Discussions on the appropriateness of owning other people developed gradually in colonial-era America. Slavery had existed through most of world history, so many people likely did not question the practice. There were some prominent colonists, in particular Thomas Jefferson and Benjamin Franklin, who published their views on the institution. These writings and other historical records make it clear that views on slavery during the colonial era were surprisingly complex. Colonists debated the psychological, economical and moral effects of slavery on society.


American colonists did not embrace slavery as a labor system until the late 17th century. Africans arrived in Jamestown, Virginia, the first permanent British settlement, in 1619. These Africans and their successors worked alongside other poor colonists as indentured servants. In this role, the poor worked for a certain number of years, usually five to seven, to pay for their transportation to the colony. Afterwards, the servants received their freedom and land. Permanent slavery became the norm in Jamestown only with the first Virginia Slave Code in 1662. It would be in this context that colonial Americans would begin to discuss whether slavery belonged in their land.

Thomas Jefferson

Elite plantation owner Thomas Jefferson, who would become the third president of the United States in 1801, wondered about the effect of slavery on the mind. "Notes on Virginia," written in 1781, was Jefferson’s reflection on his prior experience as a colonial slave owner. Slavery was to Jefferson an institution of negative psychological consequences. Owners became tyrants; meanwhile, the enslaved did not get to exercise their own minds. The answer for Jefferson was emancipation, or releasing of the enslaved, on terms agreeable to the masters.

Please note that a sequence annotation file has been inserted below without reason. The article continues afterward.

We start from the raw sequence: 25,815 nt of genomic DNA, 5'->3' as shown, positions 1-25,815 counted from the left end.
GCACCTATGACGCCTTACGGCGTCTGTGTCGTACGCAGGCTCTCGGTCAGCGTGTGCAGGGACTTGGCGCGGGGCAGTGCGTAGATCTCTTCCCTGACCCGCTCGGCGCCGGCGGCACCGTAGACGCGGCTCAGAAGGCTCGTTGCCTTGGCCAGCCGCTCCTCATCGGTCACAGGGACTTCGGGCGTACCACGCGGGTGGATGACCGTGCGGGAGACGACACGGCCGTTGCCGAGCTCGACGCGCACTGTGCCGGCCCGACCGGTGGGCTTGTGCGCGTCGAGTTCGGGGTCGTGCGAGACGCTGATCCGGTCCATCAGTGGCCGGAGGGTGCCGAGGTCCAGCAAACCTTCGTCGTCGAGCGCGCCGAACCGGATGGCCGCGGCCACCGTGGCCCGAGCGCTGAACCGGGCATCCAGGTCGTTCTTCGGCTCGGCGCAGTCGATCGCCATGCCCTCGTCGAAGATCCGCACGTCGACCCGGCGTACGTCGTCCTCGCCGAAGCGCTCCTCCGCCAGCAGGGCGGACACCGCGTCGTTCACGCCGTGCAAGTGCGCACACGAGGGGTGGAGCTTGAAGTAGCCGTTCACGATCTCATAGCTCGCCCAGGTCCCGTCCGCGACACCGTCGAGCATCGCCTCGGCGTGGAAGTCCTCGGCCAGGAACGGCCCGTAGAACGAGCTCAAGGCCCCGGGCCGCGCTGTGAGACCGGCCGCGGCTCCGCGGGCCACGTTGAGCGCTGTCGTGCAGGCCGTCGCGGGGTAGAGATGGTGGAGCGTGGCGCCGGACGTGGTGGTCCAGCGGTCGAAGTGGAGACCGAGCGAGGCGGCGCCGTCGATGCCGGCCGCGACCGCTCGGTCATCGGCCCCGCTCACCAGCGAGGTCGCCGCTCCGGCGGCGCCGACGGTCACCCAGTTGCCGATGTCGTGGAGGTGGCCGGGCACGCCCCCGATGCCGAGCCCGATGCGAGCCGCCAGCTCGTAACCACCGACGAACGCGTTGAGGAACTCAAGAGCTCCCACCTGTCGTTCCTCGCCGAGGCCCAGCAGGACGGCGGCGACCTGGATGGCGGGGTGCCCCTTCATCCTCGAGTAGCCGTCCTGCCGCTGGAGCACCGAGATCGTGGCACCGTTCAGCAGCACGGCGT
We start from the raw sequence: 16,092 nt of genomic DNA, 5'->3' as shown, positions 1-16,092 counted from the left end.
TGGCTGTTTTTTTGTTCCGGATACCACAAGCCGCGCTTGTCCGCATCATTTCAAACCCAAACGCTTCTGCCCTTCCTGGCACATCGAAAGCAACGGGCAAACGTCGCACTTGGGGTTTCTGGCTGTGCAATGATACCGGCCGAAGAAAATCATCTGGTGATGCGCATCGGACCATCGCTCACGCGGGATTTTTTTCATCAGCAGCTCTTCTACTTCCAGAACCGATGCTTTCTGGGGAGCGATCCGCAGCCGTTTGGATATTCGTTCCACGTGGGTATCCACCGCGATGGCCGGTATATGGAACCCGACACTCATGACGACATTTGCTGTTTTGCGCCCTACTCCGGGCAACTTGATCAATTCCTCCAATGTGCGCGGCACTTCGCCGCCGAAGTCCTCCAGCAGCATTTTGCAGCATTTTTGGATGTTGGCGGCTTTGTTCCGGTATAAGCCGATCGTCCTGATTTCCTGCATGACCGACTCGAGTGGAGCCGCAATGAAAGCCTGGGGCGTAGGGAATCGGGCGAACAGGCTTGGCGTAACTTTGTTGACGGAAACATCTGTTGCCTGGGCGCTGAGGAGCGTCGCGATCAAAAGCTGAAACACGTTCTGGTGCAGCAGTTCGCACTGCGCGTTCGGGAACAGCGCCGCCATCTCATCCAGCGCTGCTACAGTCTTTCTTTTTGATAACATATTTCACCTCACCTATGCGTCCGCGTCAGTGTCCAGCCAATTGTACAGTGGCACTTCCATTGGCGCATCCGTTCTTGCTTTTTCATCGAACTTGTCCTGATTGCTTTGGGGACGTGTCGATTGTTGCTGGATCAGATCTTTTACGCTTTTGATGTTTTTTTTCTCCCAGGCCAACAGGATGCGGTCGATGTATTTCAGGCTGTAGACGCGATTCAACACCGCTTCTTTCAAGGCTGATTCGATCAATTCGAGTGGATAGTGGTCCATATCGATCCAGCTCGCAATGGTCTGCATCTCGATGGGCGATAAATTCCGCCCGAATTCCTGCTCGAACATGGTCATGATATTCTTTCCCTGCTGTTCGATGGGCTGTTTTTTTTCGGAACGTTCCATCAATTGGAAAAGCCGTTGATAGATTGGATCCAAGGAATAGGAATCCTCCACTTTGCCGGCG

Benjamin Franklin

Benjamin Franklin, the founding father who worked his way up from a mere apprentice, questioned the economic feasibility of slavery. As with most colonists, Franklin did not express any moral apprehensions about the institution until the Revolutionary era. In his 1751 essay “Observations Concerning the Increase of Mankind," Franklin explained how slavery placed the American colonies at an economic disadvantage in the world. To Franklin, the owner of two slaves, the cost of importing and feeding slaves proved more costly than employing wage labor. Free laborers, of course, were responsible for their own upkeep.


The Society of Friends, also known as the Quakers, put forth one of the earliest colonial attempts to question slavery on moral grounds. The Quakers, a religious group that emphasized the ability of all to have a relationship with God, began questioning slavery as early as 1688. In Germantown, Pennsylvania, four members wrote in the minutes of their monthly meeting that slavery violated the Golden Rule of the Bible to “treat others as you would like to be treated.” They continued by asking if anyone would really desire living as the property of another. John Woolman, another anti-slavery advocate, made an impression by paying slaves of fellow Quakers who assisted him in any way. In 1754, the efforts of these Quakers, and others, led the denomination to declare slave owning a sin against God.